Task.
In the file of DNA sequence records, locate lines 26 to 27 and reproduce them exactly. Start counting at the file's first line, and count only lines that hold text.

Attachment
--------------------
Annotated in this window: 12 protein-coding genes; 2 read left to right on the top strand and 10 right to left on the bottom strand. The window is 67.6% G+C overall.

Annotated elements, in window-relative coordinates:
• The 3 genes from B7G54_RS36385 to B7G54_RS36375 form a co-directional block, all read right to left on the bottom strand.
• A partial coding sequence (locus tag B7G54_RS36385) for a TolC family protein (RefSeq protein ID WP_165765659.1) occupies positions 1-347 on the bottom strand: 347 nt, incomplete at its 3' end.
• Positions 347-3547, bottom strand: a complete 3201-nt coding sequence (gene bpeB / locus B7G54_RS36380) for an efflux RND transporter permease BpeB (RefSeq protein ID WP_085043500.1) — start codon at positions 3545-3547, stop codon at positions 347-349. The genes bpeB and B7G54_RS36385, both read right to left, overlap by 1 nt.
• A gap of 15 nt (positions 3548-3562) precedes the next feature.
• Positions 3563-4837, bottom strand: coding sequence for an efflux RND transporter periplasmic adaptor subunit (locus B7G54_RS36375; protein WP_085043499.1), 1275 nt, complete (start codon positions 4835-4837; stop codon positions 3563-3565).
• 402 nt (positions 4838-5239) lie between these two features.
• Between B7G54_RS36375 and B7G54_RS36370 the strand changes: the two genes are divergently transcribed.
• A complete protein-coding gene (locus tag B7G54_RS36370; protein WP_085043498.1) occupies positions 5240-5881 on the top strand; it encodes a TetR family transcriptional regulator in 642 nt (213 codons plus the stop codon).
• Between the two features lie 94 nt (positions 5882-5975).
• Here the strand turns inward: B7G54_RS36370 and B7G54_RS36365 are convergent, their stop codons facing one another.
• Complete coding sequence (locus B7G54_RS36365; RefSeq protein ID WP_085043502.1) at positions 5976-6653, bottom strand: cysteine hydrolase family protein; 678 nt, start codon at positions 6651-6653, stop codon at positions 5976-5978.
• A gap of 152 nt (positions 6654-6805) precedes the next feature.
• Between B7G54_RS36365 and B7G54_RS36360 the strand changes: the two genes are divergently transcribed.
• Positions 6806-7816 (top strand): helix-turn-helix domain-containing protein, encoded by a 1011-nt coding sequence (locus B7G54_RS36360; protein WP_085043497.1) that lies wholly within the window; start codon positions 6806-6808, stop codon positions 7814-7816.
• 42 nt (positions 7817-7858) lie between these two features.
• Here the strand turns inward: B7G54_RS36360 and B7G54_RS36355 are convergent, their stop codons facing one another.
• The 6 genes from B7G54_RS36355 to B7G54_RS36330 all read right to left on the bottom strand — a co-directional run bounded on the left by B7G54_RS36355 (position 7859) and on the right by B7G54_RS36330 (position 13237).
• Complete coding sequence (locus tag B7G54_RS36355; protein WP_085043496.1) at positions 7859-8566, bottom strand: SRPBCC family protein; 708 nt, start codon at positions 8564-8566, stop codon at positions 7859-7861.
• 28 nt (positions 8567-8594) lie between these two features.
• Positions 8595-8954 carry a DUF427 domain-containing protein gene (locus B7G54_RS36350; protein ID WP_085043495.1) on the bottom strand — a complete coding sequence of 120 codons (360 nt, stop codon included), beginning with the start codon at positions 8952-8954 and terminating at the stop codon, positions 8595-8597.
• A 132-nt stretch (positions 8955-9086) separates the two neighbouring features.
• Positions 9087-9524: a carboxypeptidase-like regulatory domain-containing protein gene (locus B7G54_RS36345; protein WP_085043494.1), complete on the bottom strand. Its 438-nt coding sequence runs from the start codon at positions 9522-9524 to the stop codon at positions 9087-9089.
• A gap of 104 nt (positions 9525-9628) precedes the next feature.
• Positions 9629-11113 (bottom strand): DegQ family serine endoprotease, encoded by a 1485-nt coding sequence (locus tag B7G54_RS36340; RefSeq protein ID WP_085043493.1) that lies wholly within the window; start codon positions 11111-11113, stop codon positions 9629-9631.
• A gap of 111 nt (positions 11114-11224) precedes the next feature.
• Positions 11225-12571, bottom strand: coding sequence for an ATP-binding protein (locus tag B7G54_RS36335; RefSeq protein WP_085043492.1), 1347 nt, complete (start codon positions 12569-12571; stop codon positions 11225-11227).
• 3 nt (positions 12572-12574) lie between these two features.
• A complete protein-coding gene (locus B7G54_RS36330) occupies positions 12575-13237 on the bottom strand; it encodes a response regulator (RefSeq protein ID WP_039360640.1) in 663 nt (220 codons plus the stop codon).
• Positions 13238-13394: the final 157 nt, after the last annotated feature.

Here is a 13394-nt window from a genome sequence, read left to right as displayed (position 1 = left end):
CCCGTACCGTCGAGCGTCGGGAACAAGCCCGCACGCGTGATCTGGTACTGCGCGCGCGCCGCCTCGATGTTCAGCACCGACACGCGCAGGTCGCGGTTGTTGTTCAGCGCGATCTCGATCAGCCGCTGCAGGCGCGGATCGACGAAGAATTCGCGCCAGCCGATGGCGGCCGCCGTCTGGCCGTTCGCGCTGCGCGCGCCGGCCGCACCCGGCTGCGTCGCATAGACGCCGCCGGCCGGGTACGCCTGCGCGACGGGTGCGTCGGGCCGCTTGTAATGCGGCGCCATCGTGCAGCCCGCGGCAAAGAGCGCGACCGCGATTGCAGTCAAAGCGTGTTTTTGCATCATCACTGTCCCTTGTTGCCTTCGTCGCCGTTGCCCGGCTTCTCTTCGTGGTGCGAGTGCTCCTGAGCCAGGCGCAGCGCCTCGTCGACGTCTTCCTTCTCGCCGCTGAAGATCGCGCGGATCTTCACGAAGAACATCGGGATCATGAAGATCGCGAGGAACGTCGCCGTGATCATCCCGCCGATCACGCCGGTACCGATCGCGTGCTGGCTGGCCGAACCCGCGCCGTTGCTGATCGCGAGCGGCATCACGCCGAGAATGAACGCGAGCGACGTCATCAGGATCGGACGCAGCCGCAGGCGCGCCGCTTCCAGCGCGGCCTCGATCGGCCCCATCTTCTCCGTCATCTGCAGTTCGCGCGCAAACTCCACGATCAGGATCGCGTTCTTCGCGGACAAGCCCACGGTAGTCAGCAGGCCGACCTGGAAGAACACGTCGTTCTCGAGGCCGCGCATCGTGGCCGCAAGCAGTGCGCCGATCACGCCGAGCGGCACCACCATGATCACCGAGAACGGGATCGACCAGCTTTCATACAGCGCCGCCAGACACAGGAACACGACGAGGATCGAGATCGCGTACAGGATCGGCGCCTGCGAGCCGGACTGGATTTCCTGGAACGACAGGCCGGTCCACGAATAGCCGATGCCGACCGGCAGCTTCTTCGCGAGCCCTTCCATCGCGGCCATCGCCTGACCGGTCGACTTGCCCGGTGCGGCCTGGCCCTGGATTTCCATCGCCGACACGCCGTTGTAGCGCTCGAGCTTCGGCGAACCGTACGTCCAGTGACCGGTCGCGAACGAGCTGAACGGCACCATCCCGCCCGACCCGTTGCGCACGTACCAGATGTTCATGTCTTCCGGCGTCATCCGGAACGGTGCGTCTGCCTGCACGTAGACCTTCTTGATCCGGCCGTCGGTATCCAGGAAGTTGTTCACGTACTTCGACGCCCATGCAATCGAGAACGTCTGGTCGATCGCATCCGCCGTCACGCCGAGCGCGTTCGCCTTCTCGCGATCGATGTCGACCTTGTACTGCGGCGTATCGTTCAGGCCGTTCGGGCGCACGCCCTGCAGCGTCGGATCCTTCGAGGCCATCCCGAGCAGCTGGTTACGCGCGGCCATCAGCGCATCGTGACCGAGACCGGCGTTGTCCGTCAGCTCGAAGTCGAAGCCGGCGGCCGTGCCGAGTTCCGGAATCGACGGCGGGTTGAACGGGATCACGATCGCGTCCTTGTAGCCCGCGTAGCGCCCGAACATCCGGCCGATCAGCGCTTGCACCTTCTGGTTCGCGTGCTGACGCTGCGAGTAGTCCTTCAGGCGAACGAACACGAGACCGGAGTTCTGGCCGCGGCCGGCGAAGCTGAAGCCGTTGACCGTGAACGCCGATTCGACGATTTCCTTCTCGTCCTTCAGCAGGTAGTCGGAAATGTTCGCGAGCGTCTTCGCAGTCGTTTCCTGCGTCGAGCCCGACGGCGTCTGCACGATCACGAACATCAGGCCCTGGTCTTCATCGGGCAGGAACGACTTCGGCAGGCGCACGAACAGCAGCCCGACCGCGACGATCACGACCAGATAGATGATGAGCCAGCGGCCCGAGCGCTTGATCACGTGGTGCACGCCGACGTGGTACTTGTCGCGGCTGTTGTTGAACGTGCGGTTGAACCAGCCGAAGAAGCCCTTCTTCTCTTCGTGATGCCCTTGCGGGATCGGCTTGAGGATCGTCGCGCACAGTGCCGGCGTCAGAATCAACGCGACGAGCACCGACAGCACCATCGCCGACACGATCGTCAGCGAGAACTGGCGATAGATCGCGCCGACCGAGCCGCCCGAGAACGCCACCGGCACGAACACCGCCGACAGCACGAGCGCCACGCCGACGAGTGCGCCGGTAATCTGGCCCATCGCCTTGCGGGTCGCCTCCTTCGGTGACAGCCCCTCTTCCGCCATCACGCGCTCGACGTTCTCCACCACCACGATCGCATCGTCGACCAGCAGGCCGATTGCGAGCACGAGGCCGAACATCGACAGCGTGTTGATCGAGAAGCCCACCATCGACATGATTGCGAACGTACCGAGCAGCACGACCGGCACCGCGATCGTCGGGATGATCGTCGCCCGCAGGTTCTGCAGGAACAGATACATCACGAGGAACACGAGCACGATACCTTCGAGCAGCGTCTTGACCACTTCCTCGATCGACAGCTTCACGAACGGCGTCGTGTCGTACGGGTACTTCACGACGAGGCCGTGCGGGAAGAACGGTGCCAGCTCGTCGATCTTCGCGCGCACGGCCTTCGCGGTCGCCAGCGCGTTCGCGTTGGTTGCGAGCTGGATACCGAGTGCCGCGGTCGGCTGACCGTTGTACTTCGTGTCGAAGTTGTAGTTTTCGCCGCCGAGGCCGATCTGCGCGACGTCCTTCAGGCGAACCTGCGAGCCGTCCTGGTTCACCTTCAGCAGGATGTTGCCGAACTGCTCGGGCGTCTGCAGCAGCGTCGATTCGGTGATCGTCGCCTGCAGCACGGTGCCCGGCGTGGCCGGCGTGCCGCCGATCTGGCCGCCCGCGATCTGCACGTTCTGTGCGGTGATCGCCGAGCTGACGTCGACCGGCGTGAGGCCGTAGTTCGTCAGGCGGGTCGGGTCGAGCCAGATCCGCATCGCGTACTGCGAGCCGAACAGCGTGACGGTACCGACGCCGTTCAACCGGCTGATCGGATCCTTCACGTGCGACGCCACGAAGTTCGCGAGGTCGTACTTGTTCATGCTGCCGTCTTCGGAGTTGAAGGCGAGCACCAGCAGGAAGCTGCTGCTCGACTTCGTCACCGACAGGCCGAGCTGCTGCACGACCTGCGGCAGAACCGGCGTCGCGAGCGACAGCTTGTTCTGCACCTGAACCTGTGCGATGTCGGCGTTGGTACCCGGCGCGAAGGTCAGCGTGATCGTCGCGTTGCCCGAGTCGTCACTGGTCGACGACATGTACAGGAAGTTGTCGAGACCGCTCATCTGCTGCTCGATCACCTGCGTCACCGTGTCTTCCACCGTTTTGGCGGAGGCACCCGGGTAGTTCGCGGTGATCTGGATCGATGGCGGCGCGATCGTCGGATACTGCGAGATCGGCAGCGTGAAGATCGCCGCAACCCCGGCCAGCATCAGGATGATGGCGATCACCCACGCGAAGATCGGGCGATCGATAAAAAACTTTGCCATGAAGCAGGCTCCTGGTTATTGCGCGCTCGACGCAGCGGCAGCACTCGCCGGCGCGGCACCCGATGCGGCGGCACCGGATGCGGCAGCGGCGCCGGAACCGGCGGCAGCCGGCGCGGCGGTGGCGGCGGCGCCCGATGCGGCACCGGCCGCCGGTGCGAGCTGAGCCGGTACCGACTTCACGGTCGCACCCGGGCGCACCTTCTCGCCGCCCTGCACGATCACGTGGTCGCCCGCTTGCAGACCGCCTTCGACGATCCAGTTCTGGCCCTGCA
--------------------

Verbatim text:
• Positions 9629-11113 (bottom strand): DegQ family serine endoprotease, encoded by a 1485-nt coding sequence (locus tag B7G54_RS36340; RefSeq protein ID WP_085043493.1) that lies wholly within the window; start codon positions 11111-11113, stop codon positions 9629-9631.
• A gap of 111 nt (positions 11114-11224) precedes the next feature.